Early activities included the planning and running of design thinking workshops with key stakeholders and end-users. Amongst a number of outputs from these workshops, key pain points were identified, personas synthesised, desired features roadmapped and paper prototypes created with the aid of end-users.
Alongside everyday activities as a senior user experience consultant & design lead, it also become a personal endeavour to help develop, implement and uphold user experience and design standards across the entire program. This included the synthesis of existing industry standards that were customised to fit the bespoke needs of the program.
These standards were then used during on-boarding of new team members and also referenced when mentoring junior, mid-weight and senior design team members across all program verticals. This was also taken on as a personal responsibility.
Other holistic program responsibilities that followed included building the information architecture models for key areas of the product such as search, navigation, forms and user profiles.
Managing and delegating
With the addition of these program wide responsibilities, it was important to manage and delegate some of the decentralised business vertical tasks by recruiting and assigning additional team members to fill the gap. At this point in time, design backlog management and task assignment became a primary responsibility as the sole design lead for the business vertical. This included assigning tasks to a number of senior user interface designers and scheduling regular alignment meetings.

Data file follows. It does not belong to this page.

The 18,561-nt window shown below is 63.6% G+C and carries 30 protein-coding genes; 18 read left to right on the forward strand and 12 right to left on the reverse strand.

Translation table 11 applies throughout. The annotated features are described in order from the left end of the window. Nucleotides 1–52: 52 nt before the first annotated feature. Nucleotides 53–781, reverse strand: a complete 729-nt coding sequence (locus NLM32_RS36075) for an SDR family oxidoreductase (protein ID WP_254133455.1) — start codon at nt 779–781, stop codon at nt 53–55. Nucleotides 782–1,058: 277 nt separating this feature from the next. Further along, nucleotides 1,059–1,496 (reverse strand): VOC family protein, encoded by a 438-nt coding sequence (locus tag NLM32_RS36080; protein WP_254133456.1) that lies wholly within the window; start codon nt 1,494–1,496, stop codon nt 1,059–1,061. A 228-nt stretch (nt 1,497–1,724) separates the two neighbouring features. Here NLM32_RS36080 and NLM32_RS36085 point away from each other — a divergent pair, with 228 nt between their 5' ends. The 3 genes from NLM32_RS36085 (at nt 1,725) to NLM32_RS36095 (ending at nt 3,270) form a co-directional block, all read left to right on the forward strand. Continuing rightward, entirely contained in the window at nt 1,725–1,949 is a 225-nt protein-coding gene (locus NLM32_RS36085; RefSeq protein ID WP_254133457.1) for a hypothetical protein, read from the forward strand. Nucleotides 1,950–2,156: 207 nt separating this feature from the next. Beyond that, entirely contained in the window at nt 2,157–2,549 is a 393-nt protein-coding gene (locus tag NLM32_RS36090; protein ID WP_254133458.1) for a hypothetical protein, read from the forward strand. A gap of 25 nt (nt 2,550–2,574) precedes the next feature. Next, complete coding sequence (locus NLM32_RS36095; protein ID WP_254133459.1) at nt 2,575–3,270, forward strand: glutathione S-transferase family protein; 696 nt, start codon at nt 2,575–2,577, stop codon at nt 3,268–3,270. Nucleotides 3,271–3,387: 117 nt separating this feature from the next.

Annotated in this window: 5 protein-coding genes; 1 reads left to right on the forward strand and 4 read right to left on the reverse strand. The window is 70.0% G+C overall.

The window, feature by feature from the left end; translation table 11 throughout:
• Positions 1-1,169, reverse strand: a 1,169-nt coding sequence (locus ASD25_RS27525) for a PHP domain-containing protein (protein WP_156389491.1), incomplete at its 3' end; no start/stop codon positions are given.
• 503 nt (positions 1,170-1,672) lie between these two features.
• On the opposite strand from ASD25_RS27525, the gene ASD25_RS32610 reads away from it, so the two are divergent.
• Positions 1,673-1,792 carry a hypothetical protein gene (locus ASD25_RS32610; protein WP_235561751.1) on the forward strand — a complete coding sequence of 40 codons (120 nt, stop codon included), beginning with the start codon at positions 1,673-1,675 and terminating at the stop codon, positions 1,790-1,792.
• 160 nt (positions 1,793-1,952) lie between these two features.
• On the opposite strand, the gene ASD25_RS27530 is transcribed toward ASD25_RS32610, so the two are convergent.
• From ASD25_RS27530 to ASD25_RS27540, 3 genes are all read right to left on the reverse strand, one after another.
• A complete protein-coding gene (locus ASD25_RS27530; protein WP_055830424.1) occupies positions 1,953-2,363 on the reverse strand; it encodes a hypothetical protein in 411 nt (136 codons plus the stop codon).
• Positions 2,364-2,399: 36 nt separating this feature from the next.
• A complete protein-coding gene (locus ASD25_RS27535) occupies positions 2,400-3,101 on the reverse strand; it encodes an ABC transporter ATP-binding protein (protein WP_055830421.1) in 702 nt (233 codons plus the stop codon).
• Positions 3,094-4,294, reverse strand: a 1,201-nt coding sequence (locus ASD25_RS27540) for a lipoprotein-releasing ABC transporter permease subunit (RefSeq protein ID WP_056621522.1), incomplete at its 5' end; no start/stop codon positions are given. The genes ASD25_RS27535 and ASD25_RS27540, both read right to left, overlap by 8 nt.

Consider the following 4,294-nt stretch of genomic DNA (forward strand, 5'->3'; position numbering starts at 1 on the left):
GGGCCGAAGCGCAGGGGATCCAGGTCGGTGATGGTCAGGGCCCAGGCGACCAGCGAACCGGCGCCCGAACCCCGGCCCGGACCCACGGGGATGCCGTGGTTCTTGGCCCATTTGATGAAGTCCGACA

As personal tasks and responsibilities became more centralised and interaction with the business vertical waned, it became pivotal to maintain a close relationship with the lead developers and key stakeholders of the stream by attending daily stand-ups and planning meetings. Any findings from the centralised team would be relayed within these meetings and workshopped to determine if there would be an effect on the prioritisation of features within the sprint backlog.
With the addition of increased management tasks, it remained a personal responsibility to work closely with designers and developers alike to help conceptualise, prototype, test, iterate and deploy features and functionality within the decentralised business stream sprint backlog.
The production of prototypes for user testing, scenario building, session preparation and conducting user testing sessions also remained key on-going responsibilities due to the vital function and importance of these activities to key stakeholders.
As part of the centralised design team, it also remained a key responsibility through-out, to work closely with front-end developers to help establish and maintain the core design language system – the programs user interface component library and global standards portal.
Key learnings & progression
Working with an international, multi-functional and diverse team from all corners of the globe bought with it increased complexity with difficulties such as language barriers, cultural differences and the complexities that come with managing remote workers. A key learning that came from this experience was the importance of maintaining and expanding our design language system by having concise, appropriate and clear global standards for all to follow.